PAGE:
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Appendix A Committee on Science, Engineering, and Public Policy: Member and Staff Biographical Information Maxine F. Singer (Chair), president of the Carnegie Institution of Washington (Washington, DC), is an eminent biochemist whose wide-ranging research on RNA and DNA has greatly advanced scientific understanding of viral and human genes. Dr. Singer received her bachelorâs degree from Swarthmore College (1952) and her PhD from Yale University (1957). She worked at the National Institutes of Health as a research biochemist in the National Institute of Arthritis and Metabolic Diseases until 1975, studying the synthesis and structure of RNA. In 1975 she moved to the National Cancer Institute. Her interest in primate DNA led to the discovery of a transposable element in the human genome. A member of the National Academy of Sciences and the Institute of Medicine, she currently serves on the Board of Directors of the Weizmann Institute and the Johnson & Johnson Corporation. She received the Distinguished Presidential Rank Award, the highest honor given to a civil servant, and the National Medal of Science in 1991. Bruce M. Alberts, president of the National Academy of Sciences, is a respected biochemist recognized for his work in biochemistry and molecular biology. He is noted particularly for his extensive study of the protein complexes that allow chromosomes to be replicated, as required for a living cell to divide. He is a past chair of the Commission on Life Sciences and has served on the faculty of Princeton University and as vice chair and chair of the Department of Biochem- istry and Biophysics of the University of California, San Francisco. Being com- mitted to the improvement of science education, he has dedicated much of his time to education projects in San Francisco elementary schools. 115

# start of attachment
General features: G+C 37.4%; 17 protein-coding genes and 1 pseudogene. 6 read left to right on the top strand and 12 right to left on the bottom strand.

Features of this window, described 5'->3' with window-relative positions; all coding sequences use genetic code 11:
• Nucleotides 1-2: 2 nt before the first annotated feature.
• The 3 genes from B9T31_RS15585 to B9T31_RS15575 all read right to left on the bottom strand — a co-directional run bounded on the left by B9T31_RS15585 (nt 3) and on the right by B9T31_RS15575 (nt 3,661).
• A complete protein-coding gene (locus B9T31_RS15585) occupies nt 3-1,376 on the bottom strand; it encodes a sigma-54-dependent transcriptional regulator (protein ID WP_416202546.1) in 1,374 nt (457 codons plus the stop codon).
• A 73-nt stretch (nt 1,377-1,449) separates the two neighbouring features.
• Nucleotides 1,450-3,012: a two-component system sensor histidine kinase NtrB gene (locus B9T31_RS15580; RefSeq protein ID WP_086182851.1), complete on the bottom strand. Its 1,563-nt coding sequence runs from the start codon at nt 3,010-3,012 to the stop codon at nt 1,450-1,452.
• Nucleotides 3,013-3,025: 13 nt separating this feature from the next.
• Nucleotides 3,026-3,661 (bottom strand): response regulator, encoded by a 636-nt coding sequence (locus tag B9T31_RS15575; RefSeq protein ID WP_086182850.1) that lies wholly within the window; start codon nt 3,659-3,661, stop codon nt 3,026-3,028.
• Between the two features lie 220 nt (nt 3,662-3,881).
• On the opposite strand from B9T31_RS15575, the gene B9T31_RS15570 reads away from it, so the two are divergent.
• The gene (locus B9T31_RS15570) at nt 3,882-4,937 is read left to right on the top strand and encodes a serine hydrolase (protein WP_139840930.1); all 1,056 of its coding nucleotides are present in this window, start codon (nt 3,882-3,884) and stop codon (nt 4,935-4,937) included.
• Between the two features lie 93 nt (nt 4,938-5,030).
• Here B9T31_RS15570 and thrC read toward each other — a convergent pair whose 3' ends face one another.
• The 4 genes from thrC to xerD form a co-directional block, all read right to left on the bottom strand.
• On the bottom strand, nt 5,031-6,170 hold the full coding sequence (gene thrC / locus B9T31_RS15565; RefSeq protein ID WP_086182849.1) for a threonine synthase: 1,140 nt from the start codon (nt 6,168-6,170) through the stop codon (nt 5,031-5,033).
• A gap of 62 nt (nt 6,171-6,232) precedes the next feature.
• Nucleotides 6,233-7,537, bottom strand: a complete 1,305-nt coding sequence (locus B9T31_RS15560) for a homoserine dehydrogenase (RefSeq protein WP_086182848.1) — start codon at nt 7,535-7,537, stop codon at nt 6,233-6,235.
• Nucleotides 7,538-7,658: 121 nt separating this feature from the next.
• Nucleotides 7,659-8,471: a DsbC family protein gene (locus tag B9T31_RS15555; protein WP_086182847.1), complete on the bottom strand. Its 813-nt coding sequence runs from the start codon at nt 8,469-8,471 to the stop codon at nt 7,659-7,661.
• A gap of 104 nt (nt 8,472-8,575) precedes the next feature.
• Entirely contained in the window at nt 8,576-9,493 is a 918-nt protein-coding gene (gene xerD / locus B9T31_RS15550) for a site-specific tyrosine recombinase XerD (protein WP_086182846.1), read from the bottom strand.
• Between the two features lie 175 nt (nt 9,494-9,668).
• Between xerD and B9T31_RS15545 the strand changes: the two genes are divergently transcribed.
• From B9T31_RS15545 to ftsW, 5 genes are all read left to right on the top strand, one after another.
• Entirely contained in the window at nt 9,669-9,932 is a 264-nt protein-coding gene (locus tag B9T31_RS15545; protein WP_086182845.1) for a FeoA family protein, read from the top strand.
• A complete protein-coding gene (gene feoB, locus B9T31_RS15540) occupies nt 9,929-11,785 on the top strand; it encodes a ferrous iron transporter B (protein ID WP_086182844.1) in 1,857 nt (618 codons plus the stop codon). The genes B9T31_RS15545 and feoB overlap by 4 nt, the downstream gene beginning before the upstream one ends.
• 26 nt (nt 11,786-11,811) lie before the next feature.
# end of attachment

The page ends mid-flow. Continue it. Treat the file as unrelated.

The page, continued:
116 ENHANCING THE POSTDOCTORAL EXPERIENCE FOR SCIENTISTS AND ENGINEERS Enriqueta C. Bond received her undergraduate degree in zoology and physiology from Wellesley College, a masterâs degree in biology and genetics from the University of Virginia, and a PhD in molecular biology and biochemical genetics from Georgetown University. She is a member of the American Association for the Advancement of Science, the American Society for Microbiology, and the American Public Health Association. She serves on the Board of Health Sciences Policy of the Institute of Medicine (IOM), the Board of the Society for the Advancement of Research on Womenâs Health, and the Board of the North Carolina Biotechnology Center. Dr. Bond was executive officer of IOM from 1989 to 1994. She became president of the Burroughs Wellcome Fund in July 1994. Lewis M. Branscomb is the Aetna Professor of Public Policy and Corporate Management emeritus and former director of the Science, Technology, and Public Policy Program in the Center for Science and International Affairs at Harvard Universityâs Kennedy School of Government. Dr. Branscomb graduated from Duke University in 1945, summa cum laude, and was awarded a PhD in physics by Harvard University in 1949. He has held teaching positions at the University of Maryland and the University of Colorado. He is a former president of the American Physical Society and of Sigma Xi, the Scientific Research Soci- ety. A research physicist at the National Bureau of Standards (now the National Institute of Standards and Technology) from 1951-1969, he was its director from 1969-1972. He is a member of the National Academy of Engineering, the National Academy of Sciences, the Institute of Medicine, and the National Academy of Public Administration. He serves on the Technology Assessment Advisory Com- mittee to the Technology Assessment Board of the US Congress. Dr. Branscomb is a former director of the IBM Europe, Middle East, Africa Corporation and of General Foods Corporation. He is a director of Mobil, MITRE, and the Lord Corporation and C.S. Draper Laboratories. He has written extensively on science and technology policy, comparative science and technology policy of different nations, information technology, management of technology, and atomic and molecular physics. Peter Diamond is an Institute Professor and Professor of Economics at the Massachusetts Institute of Technology (MIT), where he has taught since 1966. He received his BA in mathematics from Yale University in 1960 and his PhD in economics from MIT in 1963. He has been president and chair of the National Academy of Social Insurance (NASI), president of the Econometric Society, and vice president of the American Economic Association. He is a fellow of the American Academy of Arts and Sciences and a member of the National Academy of Sciences. He was the recipient of the 1980 Mahalanobis Memorial Award and the 1994 Nemmers Prize. He has written on public finance, social insurance, uncertainty and search theories, and macroeconomics.